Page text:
A bunch of friends are using public-key encryption to send encrypted messages to each other using an open public forum. I.e. each friend has a public key (which you can use to encrypt messages for them) and a private key (which they use to decrypt messages for them).

Bob sends Alice the encrypted message $y$, which, when decrypted, yields the text $x=$"I'm going to murder you unless you send me \$1000". Alice, obviously angry, sends everyone the unencrypted message "Bob is a bad person. He said $x$ to me, which you can all verify by encrypting it with my public key to produce $y$, which he previously posted on our public forum." This is a full-proof method for Mary to expose Bob's message to everyone.

My question is, are there any public-key/asymmetric encryption schemes that would stop Mary from exposing Bob's encrypted message to everyone? For example, a scheme where the only way Mary could prove what Bob's decrypted message is would be to reveal her secret key (the password she uses to decrypt).

Edit: One idea I have is for an encryption scheme to allow for some kind of nonce, or secure randomization of what the message gets encrypted to. For example, if $x$ is the text Bob wants to encrypt, he can choose a random "nonce" $s$, and produce $y_s$. Then Mary can decrypt $y_s$ to get $x$, but she won't know $s$, so she can't just say that $x$ produces $y_s$ unless she reveals her secret key. I know this nonce concept exists in cryptography, but if anyone could give me an explicit example of how to implement it (perhaps with something simple like RSA), that would be hugely appreciated.

  • $\begingroup$ It sounds like you just need the encryption to not be deterministic, which will be the case for all modern schemes. $\endgroup$
    – bmm6o
    Apr 28, 2022 at 23:31
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    $\begingroup$ I don't know if this is possible; I don't see how to prevent Alice from generating a Zero-Knowledge Proof that she knows a key that decrypts the ciphertext to the plaintext... $\endgroup$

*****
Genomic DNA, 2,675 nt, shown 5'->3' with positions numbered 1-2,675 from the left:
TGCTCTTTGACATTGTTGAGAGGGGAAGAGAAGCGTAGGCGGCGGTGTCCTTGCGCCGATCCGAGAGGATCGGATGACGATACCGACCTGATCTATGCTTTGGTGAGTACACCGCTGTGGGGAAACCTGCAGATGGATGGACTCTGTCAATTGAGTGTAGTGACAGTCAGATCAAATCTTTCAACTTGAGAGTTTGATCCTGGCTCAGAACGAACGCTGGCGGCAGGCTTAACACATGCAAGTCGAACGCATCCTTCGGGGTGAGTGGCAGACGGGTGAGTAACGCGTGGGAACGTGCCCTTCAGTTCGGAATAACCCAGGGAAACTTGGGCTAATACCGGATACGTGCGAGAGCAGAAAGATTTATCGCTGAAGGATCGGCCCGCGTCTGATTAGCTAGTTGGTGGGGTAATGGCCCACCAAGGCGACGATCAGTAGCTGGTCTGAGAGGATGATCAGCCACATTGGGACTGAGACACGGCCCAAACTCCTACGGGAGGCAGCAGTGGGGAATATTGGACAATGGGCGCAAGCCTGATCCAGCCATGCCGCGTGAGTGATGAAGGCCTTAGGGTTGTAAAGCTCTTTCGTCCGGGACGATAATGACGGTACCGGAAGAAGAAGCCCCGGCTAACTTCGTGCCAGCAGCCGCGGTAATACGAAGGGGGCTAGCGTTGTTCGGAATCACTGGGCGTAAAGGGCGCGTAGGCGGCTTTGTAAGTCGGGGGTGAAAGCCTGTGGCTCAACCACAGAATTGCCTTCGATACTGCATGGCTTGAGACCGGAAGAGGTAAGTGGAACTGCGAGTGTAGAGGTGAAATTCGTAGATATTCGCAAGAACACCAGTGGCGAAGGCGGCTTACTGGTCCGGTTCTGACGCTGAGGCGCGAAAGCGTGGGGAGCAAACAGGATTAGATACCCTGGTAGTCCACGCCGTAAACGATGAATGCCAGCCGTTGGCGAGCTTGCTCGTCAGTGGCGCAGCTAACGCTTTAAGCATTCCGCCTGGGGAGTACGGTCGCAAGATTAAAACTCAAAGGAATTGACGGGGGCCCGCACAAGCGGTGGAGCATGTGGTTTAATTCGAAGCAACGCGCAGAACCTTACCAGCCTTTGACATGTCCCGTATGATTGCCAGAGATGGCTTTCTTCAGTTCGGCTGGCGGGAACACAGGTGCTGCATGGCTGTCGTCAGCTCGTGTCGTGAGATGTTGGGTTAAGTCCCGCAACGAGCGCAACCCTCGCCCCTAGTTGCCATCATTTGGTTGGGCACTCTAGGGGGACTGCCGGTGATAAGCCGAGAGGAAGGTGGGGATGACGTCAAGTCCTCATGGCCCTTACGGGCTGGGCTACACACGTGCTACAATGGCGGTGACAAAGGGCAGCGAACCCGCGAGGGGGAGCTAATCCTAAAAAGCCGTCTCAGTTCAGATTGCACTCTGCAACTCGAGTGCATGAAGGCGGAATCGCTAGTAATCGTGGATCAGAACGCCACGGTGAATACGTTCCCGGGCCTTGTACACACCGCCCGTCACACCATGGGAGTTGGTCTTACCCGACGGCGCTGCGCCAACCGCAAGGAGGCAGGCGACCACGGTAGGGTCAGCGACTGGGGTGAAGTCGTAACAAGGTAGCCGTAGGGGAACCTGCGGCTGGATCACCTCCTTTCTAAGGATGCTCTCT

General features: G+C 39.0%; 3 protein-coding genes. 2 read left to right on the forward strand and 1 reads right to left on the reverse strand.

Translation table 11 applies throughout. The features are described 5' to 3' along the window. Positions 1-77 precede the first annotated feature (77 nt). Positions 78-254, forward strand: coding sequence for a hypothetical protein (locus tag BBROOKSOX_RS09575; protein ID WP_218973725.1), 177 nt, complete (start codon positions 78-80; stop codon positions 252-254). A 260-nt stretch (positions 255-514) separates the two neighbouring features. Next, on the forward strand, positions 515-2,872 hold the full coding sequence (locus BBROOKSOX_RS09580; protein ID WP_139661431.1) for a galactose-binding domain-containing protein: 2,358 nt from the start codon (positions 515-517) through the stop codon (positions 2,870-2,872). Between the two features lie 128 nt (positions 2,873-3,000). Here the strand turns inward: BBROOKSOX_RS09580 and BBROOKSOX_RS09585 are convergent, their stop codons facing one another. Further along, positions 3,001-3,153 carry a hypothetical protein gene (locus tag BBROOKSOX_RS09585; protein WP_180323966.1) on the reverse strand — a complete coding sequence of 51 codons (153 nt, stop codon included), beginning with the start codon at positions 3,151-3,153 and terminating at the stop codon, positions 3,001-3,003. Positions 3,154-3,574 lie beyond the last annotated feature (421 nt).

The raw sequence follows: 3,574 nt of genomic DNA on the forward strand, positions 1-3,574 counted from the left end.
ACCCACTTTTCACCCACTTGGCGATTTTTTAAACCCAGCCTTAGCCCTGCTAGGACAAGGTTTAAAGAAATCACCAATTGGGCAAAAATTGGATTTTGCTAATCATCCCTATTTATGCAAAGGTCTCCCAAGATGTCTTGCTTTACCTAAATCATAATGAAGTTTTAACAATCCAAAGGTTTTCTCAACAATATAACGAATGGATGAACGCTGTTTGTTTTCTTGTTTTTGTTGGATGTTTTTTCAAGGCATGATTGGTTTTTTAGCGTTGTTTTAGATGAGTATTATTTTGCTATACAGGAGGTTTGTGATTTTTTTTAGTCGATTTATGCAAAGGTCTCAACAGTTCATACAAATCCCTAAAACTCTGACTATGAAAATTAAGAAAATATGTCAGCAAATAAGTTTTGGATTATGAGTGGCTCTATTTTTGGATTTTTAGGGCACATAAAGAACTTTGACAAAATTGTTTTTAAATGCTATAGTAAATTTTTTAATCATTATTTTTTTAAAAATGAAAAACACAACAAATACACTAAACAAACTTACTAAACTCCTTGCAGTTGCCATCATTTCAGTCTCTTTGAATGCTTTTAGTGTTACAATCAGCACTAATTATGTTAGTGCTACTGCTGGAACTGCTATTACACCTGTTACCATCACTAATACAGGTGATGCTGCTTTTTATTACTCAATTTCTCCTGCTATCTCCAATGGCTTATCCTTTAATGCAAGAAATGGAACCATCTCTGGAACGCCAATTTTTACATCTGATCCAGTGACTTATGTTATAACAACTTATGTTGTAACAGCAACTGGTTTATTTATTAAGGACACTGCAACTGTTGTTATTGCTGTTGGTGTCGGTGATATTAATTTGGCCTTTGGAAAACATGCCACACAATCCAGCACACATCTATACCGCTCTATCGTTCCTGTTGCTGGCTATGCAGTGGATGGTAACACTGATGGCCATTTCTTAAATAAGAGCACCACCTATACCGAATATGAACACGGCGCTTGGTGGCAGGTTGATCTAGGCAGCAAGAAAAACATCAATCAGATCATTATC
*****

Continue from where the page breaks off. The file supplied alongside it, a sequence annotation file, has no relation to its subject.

– poncho
    Apr 29, 2022 at 2:25

3 Answers 3


Your idea of an encryption method including a nonce, and in a way that Alice cannot recover the nonce is practical; however it doesn't solve your problem.

One possibility would be a variant of El Gamal; in this system, Alice's public key is a value $A= G^a \bmod p$, with $a$ being Alice's private key, and $G, p$ being public parameters (with $p$ being a safe-prime, and $G$ a Quadratic residue).

To encrypt a message $M < p/2$, Bob would select a random value $r$, and generate the ciphertext $G^r \bmod p, M^2 \cdot A^r \bmod p$.

To decrypt the pair $X, Y$, Alice would compute $M^2 = Y \cdot X^{-a} \bmod p$ (and then take the modular square root of $M^2$ to recover $M$).

If Alice gets the pair $X, Y$, she doesn't know the value $r$, and so, at first glance, showing that $G, A = G^a, X = G^r, Y \cdot M^{-2} = G^{ar}$ are a DH set is the Decisional Diffie-Hellman problem, which is hard in general; she could easily do so by exposing $a$, however for her, that would defeat the purpose.

However, what she could do is generate a zero-knowledge proof that $G^x = A$ and $X^x = Y \cdot M^{-2}$ have a common solution $x$ (which she can do, as she knows what that common solution is); this zero-knowledge proof would show that $M$ is the decryption, without exposing her private key.

This leads to the more general observation; if the decryption algorithm $D$ and the public key generation $Gen$ both run in polytime, then the statement that $D(a, C) = M \land (a, A) = Gen(seed)$ (for a public $C$ and the $M$ that Alice claims is the decryption is a statement in NP (with $a$ and $seed$ being the 'witnesses'), and for such a statement within NP, one can construct a zero-knowledge proof, showing that $M$ is a correct decryption.

So, unless Bob can claim he didn't actually send the ciphertext $C$ (and I assume that somehow it is assumed that somehow everyone knows he did), it doesn't sound like a solvable problem.